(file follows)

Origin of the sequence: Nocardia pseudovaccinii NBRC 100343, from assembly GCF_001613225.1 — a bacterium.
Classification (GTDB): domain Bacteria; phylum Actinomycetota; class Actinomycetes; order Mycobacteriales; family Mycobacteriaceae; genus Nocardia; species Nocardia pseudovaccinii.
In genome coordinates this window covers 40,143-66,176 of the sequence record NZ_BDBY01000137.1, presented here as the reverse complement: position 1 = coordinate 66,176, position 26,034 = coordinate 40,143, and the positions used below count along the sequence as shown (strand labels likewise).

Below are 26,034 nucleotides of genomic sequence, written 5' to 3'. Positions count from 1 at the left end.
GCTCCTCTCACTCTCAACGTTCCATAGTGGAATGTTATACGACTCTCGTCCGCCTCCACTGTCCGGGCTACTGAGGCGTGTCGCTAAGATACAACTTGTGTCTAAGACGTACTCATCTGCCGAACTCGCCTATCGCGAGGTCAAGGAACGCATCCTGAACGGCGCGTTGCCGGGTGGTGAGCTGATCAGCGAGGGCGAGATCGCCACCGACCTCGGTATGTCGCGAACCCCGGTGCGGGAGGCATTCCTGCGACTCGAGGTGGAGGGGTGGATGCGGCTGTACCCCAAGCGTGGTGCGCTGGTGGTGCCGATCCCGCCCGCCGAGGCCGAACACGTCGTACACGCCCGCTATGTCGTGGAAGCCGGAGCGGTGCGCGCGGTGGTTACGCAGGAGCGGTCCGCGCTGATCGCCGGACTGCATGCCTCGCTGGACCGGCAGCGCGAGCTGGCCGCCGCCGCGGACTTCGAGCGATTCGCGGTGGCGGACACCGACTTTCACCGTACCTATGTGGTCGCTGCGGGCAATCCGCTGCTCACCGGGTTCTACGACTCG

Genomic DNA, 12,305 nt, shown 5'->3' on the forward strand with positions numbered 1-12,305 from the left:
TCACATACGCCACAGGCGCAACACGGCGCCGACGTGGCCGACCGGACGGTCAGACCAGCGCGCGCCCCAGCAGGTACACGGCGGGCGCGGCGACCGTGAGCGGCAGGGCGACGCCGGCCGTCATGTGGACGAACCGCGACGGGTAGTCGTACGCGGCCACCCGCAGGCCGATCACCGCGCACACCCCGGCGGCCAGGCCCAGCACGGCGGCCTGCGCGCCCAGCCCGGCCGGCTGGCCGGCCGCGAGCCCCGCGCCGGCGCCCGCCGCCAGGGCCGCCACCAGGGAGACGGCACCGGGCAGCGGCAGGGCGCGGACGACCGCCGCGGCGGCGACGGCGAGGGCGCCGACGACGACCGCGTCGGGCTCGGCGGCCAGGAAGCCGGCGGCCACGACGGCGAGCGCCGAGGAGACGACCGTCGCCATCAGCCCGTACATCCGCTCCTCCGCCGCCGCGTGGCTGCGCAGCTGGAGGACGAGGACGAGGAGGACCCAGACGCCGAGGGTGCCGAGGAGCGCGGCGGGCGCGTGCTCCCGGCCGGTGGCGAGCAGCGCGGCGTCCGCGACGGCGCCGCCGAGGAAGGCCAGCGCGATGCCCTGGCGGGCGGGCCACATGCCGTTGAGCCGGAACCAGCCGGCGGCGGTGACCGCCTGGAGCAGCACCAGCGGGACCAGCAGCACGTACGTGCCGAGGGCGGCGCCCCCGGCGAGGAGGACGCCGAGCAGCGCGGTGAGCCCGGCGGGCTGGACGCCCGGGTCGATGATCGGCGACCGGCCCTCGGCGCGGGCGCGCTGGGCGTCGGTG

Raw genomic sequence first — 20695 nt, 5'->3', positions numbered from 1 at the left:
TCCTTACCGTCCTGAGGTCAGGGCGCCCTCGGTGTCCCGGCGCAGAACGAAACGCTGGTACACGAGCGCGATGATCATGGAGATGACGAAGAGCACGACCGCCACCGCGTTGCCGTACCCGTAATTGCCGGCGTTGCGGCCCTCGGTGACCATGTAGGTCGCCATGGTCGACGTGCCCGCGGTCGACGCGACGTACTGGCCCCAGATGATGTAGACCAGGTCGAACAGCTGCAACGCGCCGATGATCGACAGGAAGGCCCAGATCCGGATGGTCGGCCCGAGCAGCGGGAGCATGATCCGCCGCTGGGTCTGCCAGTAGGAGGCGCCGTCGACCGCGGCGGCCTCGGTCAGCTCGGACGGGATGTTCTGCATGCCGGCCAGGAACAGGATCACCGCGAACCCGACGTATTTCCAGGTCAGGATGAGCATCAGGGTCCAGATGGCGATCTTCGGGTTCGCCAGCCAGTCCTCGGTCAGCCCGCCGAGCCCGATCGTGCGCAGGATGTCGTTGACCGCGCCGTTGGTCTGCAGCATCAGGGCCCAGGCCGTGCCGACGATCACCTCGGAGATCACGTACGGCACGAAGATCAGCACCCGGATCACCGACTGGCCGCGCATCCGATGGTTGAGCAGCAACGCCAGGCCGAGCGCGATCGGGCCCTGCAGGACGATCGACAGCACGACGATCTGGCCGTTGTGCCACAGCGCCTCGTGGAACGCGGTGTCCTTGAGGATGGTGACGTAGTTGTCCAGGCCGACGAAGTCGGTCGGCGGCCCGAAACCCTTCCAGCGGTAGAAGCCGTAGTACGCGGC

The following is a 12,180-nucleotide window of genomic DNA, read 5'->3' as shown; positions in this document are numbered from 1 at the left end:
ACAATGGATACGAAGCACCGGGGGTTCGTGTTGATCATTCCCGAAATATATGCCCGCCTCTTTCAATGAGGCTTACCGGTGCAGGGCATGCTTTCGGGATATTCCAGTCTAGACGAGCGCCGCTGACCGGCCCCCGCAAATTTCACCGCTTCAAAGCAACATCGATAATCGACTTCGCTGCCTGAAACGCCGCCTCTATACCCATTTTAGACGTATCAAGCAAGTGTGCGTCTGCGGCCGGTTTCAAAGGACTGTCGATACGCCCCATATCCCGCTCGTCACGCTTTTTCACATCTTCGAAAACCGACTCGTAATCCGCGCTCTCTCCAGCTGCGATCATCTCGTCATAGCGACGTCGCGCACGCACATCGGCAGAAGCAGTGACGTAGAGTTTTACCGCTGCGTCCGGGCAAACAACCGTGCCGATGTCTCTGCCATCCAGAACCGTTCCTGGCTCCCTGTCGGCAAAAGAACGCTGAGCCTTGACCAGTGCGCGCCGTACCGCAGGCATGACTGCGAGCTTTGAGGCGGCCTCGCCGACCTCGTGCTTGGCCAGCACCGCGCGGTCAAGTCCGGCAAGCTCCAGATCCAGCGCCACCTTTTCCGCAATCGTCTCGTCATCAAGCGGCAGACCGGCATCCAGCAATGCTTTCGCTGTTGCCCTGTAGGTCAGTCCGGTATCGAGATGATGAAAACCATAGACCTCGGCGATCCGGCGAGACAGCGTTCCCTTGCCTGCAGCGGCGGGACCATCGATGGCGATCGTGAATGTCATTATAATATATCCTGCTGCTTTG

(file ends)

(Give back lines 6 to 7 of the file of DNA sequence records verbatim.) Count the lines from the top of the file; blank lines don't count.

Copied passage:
Genomic DNA, 12,305 nt, shown 5'->3' on the forward strand with positions numbered 1-12,305 from the left:
TCACATACGCCACAGGCGCAACACGGCGCCGACGTGGCCGACCGGACGGTCAGACCAGCGCGCGCCCCAGCAGGTACACGGCGGGCGCGGCGACCGTGAGCGGCAGGGCGACGCCGGCCGTCATGTGGACGAACCGCGACGGGTAGTCGTACGCGGCCACCCGCAGGCCGATCACCGCGCACACCCCGGCGGCCAGGCCCAGCACGGCGGCCTGCGCGCCCAGCCCGGCCGGCTGGCCGGCCGCGAGCCCCGCGCCGGCGCCCGCCGCCAGGGCCGCCACCAGGGAGACGGCACCGGGCAGCGGCAGGGCGCGGACGACCGCCGCGGCGGCGACGGCGAGGGCGCCGACGACGACCGCGTCGGGCTCGGCGGCCAGGAAGCCGGCGGCCACGACGGCGAGCGCCGAGGAGACGACCGTCGCCATCAGCCCGTACATCCGCTCCTCCGCCGCCGCGTGGCTGCGCAGCTGGAGGACGAGGACGAGGAGGACCCAGACGCCGAGGGTGCCGAGGAGCGCGGCGGGCGCGTGCTCCCGGCCGGTGGCGAGCAGCGCGGCGTCCGCGACGGCGCCGCCGAGGAAGGCCAGCGCGATGCCCTGGCGGGCGGGCCACATGCCGTTGAGCCGGAACCAGCCGGCGGCGGTGACCGCCTGGAGCAGCACCAGCGGGACCAGCAGCACGTACGTGCCGAGGGCGGCGCCCCCGGCGAGGAGGACGCCGAGCAGCGCGGTGAGCCCGGCGGGCTGGACGCCCGGGTCGATGATCGGCGACCGGCCCTCGGCGCGGGCGCGCTGGGCGTCGGTG